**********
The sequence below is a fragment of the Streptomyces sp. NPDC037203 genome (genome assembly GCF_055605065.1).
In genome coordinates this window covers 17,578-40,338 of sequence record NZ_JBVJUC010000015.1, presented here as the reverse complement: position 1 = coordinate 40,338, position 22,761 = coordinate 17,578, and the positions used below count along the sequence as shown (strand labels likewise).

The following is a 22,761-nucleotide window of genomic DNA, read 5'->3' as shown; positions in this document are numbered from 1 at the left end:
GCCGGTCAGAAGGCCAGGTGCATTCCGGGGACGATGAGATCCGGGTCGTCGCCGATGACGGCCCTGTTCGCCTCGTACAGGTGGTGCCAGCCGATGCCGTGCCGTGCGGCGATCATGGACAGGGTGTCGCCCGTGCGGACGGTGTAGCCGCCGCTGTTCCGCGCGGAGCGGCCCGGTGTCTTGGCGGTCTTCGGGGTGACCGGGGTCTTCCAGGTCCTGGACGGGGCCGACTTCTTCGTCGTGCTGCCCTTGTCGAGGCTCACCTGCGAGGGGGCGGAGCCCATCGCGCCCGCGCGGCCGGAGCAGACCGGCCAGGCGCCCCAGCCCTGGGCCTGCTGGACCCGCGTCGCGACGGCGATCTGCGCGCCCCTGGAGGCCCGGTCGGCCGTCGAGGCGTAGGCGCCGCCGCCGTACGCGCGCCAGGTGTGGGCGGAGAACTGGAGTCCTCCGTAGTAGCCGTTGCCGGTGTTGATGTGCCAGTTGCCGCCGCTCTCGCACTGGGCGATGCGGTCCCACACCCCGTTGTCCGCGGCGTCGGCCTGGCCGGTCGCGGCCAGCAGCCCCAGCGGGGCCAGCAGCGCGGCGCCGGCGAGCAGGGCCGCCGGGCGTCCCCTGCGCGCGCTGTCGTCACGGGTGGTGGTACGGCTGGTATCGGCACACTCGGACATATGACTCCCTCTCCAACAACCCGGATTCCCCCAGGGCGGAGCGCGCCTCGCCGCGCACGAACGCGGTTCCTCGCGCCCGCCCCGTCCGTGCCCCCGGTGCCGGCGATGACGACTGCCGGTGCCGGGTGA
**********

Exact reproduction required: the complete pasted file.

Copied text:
The sequence below is a fragment of the Streptomyces sp. NPDC037203 genome (genome assembly GCF_055605065.1).
In genome coordinates this window covers 17,578-40,338 of sequence record NZ_JBVJUC010000015.1, presented here as the reverse complement: position 1 = coordinate 40,338, position 22,761 = coordinate 17,578, and the positions used below count along the sequence as shown (strand labels likewise).

The following is a 22,761-nucleotide window of genomic DNA, read 5'->3' as shown; positions in this document are numbered from 1 at the left end:
GCCGGTCAGAAGGCCAGGTGCATTCCGGGGACGATGAGATCCGGGTCGTCGCCGATGACGGCCCTGTTCGCCTCGTACAGGTGGTGCCAGCCGATGCCGTGCCGTGCGGCGATCATGGACAGGGTGTCGCCCGTGCGGACGGTGTAGCCGCCGCTGTTCCGCGCGGAGCGGCCCGGTGTCTTGGCGGTCTTCGGGGTGACCGGGGTCTTCCAGGTCCTGGACGGGGCCGACTTCTTCGTCGTGCTGCCCTTGTCGAGGCTCACCTGCGAGGGGGCGGAGCCCATCGCGCCCGCGCGGCCGGAGCAGACCGGCCAGGCGCCCCAGCCCTGGGCCTGCTGGACCCGCGTCGCGACGGCGATCTGCGCGCCCCTGGAGGCCCGGTCGGCCGTCGAGGCGTAGGCGCCGCCGCCGTACGCGCGCCAGGTGTGGGCGGAGAACTGGAGTCCTCCGTAGTAGCCGTTGCCGGTGTTGATGTGCCAGTTGCCGCCGCTCTCGCACTGGGCGATGCGGTCCCACACCCCGTTGTCCGCGGCGTCGGCCTGGCCGGTCGCGGCCAGCAGCCCCAGCGGGGCCAGCAGCGCGGCGCCGGCGAGCAGGGCCGCCGGGCGTCCCCTGCGCGCGCTGTCGTCACGGGTGGTGGTACGGCTGGTATCGGCACACTCGGACATATGACTCCCTCTCCAACAACCCGGATTCCCCCAGGGCGGAGCGCGCCTCGCCGCGCACGAACGCGGTTCCTCGCGCCCGCCCCGTCCGTGCCCCCGGTGCCGGCGATGACGACTGCCGGTGCCGGGTGA